- Chateneuf-du-Pape : has a long tradition linked to wine, with vineyards planted as early as the 14th century, when the popes settled in Avignon, placing their new residence there. The area is characterized by calcareous soil and sand. The vineyards extend over 3000 hectares, with a production reaching almost one million hectoliters of wine, historically obtained from a blend of thirteen black and white grape varieties, although today most companies use 3 or 4, especially grenache , syrah , cinsault and mourvèdre . Chateneuf-du-Pape is characterized by a ruby red color with garnet reflections, with a broad aroma of cherry in alcohol, dried plum, pepper, cinnamon, tobacco and dried flowers. The taste is characterized by an enveloping softness, accompanied by a powerful structure and alcoholic note, with a long fruity and spicy finish. Although less famous, the white Chateneuf-du-Pape is also an excellent wine, soft and animated by a good alcoholic note although slightly lacking in acidity.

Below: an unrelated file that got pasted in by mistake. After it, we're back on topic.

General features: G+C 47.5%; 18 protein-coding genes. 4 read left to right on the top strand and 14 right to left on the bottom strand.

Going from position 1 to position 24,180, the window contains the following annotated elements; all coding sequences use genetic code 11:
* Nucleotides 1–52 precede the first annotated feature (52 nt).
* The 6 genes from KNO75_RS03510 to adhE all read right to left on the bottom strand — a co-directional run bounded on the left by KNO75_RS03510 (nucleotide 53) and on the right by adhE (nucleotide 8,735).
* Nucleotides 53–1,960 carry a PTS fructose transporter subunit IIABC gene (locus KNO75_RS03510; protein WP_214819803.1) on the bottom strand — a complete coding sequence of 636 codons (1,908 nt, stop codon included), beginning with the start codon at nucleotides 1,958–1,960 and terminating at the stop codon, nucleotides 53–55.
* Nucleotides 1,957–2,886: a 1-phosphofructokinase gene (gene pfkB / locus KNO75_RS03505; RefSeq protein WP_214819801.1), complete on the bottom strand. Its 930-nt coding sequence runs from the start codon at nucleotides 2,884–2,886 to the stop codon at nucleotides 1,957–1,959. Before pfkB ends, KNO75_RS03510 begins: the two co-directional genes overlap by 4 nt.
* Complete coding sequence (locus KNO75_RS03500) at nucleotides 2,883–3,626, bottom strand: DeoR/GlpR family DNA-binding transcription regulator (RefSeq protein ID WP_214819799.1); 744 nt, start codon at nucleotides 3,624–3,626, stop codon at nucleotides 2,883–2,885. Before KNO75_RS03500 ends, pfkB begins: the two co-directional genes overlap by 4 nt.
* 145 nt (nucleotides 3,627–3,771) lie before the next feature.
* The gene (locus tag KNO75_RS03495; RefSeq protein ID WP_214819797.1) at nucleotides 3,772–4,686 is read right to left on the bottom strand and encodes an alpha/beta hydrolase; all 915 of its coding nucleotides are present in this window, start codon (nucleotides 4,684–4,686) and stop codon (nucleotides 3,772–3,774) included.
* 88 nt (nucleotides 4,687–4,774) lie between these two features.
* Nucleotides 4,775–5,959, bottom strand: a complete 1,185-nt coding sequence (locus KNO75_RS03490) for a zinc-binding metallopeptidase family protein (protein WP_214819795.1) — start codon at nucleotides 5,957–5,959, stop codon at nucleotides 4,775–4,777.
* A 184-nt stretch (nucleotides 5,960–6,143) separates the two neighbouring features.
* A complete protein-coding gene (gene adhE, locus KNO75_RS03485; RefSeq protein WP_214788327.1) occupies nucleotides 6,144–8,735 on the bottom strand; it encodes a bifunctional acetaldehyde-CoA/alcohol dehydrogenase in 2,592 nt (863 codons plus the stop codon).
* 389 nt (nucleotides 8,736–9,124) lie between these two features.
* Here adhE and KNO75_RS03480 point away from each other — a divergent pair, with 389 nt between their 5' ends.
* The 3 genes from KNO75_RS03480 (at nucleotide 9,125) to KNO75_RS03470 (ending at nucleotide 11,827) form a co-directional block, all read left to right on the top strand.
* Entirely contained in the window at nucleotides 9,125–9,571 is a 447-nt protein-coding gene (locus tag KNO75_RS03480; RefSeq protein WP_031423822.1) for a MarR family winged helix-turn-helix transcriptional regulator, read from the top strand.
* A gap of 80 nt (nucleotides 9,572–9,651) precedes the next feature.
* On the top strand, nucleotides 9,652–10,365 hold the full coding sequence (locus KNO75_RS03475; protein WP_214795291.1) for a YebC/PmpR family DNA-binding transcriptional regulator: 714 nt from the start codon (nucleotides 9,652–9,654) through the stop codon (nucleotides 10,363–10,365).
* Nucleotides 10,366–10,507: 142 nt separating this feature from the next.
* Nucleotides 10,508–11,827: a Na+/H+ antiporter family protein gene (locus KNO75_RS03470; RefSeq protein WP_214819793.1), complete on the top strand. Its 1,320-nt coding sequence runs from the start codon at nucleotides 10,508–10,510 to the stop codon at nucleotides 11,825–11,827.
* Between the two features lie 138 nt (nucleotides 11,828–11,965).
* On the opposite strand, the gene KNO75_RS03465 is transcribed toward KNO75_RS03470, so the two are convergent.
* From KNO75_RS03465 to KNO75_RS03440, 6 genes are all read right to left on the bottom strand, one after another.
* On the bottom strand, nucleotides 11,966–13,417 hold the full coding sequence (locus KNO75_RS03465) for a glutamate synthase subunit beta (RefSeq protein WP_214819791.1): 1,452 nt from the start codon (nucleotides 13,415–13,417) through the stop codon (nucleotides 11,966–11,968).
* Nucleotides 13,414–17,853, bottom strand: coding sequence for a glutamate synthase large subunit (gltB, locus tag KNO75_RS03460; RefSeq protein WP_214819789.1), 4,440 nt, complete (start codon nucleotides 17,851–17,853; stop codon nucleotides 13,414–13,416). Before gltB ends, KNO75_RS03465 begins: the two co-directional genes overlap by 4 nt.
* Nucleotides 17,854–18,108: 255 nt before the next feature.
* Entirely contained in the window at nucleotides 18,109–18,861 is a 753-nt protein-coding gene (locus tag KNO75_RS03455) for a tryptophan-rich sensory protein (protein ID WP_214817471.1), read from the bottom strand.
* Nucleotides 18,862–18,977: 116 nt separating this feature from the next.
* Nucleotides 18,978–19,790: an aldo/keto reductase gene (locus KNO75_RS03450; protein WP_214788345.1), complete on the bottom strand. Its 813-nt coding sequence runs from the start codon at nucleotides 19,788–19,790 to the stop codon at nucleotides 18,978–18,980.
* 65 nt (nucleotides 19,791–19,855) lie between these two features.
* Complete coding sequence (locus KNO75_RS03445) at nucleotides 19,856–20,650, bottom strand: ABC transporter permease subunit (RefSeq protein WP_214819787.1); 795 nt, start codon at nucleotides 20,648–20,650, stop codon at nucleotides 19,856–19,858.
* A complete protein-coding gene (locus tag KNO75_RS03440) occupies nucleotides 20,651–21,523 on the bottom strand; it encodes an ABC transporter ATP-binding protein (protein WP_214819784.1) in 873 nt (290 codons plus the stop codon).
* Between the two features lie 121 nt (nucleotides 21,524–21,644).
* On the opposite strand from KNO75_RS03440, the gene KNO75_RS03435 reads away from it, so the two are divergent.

- Gigondas : follows the Chateneuf-du-Pape blend. In the 1200 hectares of this vineyard, the different terroirs offer wines with distinct characters, more elegant and mineral if obtained in the highest and sunniest areas, with vineyards planted in chalky and sandy soils, warmer and more structured if produced from grapes obtained in the most low, where clay and gravelly soils prevail. The best Gigondas express deep colors, fruity aromas and warm flavors.
- Vacqueyras : a grenache -based wine is produced, grown in clay, sand and gravelly soils, which give less structured but finer wines than Gigondas.
- Tavel and Lirac : these are the two areas that offer the best rosés in the Rhône Valley. 1000 hectares of vineyards planted in sandy limestone soils, on the opposite bank of Chateneuf-du-Pape. Grenache , Syrah and Mourvedre are the most cultivated grape varieties. The color of these wines is salmon pink, with an intense and fragrant aroma, evident hints of strawberries and small berries. The flavor is fresh and dry.
- Muscat de Baumes-de-Venise and Rasteau : these are the sweet wines of the Rhône. Muscat de Baumes-de-Venise has the typical aroma reminiscent of moss, apricot and peach. Very sweet, it is paired with melon or citrus cream cakes. Rasteau wines, on the other hand, are obtained by blocking fermentation by adding brandy. Specifically, the rancio version is left to rest in oak barrels exposed to the air, in which the wines evolve under oxidative conditions to create the Madeira- like aroma.